Saturday, March 22, 2008

Holy Saturday and the Mother of God

Holy Week forms the background of each week of the Church's liturgical calendar. For this reason, throughout the year Sunday is 'The Lord's Day', the solemn commemoration and celebration of the resurrection of Jesus Christ. Even in Lent, we do not fast on Sundays.

Similarly, on Friday, we have the custom of fasting and abstinence, even outside of Lent. This practice has been somewhat mitigated in recent decades, and I think that there is a real loss in this, even if there had been problems with scruples and abuses surrounding the 'no meat on Friday' rule that held for Catholic for many centuries.

Thursday, while the association is rather muted, pops up as a day to remember the Last Supper and with it, the institution of the Eucharistic sacrifice and the ordained priesthood. Pope John Paul II, when suggesting the new 'Mysteries of Light' for meditation during the rosary, also suggested that they be used on Thursday, and included in them the institution of the Holy Eucharist.

We might expect that Saturday would be an extension of the mourning begun on Friday. Instead, we find a very long tradition of dedicating Saturday to the Blessed Virgin Mary. Is this a mistake? A blip caused by overzealous churchmen and pious laity in their devotion to our Lord's mother?

In fact, the devotion to Mary on Saturday is indeed connected to Holy Saturday, though it requires the eyes of faith to read this association. As she so often does, Mary stands as a prototype for the Church. The Church was given birth on Good Friday from the side of our dying Savior, as Mary stood beneath him (her 'Head') with the Apostle John. Mary, as the first believer, the first to be redeemed as the Theotokos, the God-bearer, is the model of the Church that does not lose faith, even through persecution, even through death. Jesus' death is a cause for mourning, yes; but through the eyes of faith, it is a cause of wonder and, if we may say so soberly, joy. For in the eyes of faith, this death has won our salvation, has forgiven our sins, has restored us to life and communion with the God Who Is Love, has trampled down death forever and unleashed the power of the Holy Spirit for the recreation of the cosmos. The Catholic Church bears witness to this today: our Lord's body lies dead in the tomb, but we believe that He will rise, and that we have no more need to fear. All we need do is believe and wait. What can mortals do to me? Indeed, what can Satan himself do to me, with the knowledge I have that he has been defeated?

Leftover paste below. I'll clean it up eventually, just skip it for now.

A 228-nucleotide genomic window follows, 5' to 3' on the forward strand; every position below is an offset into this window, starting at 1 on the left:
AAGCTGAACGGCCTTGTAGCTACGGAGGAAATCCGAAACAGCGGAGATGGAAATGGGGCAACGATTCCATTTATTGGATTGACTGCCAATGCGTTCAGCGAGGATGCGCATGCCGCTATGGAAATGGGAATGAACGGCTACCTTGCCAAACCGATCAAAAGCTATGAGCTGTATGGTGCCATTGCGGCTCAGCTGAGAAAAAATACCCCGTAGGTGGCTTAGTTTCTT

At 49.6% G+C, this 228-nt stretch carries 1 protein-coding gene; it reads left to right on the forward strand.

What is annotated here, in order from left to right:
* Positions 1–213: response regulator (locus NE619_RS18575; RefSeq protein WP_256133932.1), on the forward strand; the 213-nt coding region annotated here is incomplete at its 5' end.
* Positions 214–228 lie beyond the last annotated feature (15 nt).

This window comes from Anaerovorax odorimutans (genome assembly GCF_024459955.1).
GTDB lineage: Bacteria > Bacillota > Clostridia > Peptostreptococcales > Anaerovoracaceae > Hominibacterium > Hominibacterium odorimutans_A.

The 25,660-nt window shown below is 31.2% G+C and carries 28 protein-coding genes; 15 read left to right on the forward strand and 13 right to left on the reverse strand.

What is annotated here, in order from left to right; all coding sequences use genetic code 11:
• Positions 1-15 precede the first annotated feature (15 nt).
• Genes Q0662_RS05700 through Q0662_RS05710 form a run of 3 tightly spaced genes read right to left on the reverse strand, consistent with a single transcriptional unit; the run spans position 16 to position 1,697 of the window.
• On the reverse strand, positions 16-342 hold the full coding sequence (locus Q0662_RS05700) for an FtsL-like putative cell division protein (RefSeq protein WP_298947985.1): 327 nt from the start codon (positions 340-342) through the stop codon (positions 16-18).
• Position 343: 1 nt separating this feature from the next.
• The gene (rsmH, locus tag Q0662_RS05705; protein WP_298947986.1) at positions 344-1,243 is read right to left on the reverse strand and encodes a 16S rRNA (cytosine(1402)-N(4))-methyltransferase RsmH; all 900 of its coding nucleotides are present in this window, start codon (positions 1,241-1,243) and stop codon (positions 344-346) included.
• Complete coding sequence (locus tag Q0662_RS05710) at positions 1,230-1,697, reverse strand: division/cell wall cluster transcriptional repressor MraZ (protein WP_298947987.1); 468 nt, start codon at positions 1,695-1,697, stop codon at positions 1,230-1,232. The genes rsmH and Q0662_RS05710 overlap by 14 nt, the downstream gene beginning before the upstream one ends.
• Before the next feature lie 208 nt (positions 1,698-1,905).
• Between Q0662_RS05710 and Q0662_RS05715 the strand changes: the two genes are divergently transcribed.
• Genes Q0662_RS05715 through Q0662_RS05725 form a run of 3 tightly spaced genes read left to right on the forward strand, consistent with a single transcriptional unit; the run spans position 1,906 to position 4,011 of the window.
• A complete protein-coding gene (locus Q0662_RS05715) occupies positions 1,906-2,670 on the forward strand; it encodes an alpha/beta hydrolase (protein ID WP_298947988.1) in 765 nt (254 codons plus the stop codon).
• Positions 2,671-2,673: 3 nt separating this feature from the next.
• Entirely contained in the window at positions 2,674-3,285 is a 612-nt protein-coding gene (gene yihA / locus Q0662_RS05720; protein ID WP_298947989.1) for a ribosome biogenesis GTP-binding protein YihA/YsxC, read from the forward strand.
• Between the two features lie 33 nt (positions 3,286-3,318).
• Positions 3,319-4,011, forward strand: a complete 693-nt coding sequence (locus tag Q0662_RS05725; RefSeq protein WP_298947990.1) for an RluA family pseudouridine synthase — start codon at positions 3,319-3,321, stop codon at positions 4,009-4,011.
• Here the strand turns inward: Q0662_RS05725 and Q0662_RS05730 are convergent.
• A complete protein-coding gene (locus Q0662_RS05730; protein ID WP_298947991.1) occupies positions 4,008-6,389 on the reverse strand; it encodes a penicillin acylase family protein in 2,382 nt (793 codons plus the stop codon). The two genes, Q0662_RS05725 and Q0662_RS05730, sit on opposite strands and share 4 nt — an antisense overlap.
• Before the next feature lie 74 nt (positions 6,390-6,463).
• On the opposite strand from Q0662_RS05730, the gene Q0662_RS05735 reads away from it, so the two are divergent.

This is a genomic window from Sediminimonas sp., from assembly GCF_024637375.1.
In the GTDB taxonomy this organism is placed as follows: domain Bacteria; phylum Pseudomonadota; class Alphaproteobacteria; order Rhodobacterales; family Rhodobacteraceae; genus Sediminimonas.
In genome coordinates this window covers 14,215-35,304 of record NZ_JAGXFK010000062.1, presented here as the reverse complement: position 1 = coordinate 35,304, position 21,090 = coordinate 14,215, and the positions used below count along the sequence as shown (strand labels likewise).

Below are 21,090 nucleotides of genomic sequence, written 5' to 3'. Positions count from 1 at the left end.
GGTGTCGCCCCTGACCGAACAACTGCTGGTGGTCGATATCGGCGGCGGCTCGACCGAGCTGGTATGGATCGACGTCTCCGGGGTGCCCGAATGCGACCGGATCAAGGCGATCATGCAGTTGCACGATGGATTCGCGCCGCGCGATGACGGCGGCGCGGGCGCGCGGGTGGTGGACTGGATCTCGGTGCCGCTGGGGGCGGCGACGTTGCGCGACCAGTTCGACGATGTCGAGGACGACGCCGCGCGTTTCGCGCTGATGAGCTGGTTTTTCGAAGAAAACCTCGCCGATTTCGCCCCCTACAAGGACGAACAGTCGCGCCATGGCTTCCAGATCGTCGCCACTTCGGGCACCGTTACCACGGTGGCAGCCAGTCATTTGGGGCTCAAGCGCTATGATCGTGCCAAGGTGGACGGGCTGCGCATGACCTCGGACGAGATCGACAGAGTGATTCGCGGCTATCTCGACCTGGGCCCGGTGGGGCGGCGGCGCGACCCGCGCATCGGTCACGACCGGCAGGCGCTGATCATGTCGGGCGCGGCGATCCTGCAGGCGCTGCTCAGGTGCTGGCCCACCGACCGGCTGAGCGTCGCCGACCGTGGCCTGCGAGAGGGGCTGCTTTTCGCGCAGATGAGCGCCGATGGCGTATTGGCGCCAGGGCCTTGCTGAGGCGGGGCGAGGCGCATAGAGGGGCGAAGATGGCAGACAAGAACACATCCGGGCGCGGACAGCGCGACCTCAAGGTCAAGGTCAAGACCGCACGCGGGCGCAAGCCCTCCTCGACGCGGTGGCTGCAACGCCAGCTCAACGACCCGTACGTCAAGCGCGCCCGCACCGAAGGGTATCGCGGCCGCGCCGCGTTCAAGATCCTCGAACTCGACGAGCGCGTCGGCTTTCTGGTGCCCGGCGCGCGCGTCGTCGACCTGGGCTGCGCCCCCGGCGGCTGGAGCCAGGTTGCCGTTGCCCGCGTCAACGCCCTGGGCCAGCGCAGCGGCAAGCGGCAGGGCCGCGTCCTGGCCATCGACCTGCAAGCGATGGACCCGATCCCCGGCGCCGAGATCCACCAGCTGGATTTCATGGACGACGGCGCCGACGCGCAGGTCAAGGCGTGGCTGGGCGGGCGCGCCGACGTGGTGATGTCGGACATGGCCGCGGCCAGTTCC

There are fleeting references to Mary's unshaken faith on Holy Saturday scattered in patristic meditations on the theme. The sense of Saturday as the day of Our Lady who did not waver and 'was not scandalized on account' of her Son's death, began to coalesce in the Benedictine centuries of the Middle Ages. It is a helpful thing to meditate on the demeanor, the prayer of Mary on this day, the day on which the disciples' faith was weighed in the scales, and most of them were found wanting. Indeed, even after the resurrection, we find them hiding away, until their baptism by the Holy Spirit on Pentecost. The exception is Mary, whose baptism took place in the 'overshadowing' of the Holy Spirit at the Annunciation. We who have received the gift of the Holy Spirit in baptism do well to reflect on the Mother of God as our model of discipleship, even if the unregenerated parts of us take their cue more often from those who ran away, hid and generally despaired. While we can take our comfort and strength from our incorporation into Christ's Body and bride 'without stain or wrinkle', as individual believers, it is helpful for us to gaze upon the disciple who offers the pattern of following Jesus with total faith, hope and love.

Sr. Genevieve Glen, OSB, recently gave an exellent reflection on Judas as a mirror of our own infidelity, precisely because so little is said about his motives in the gospel. In a similar manner, Mary can be our mirror of faith, precisely because so little is said, simply the fact that she did not leave her Lord at His passion.

Pray for us, O Virgin Mother of God, that we may be made worthy of the promises of Christ!

P.S. Happy Easter, Michael! You are welcome to post whatever comments and observations you have. Hope to see the whole family sometime at Easter!

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may the whole Church, in unanimous resolve, cut me, its right hand, off, and
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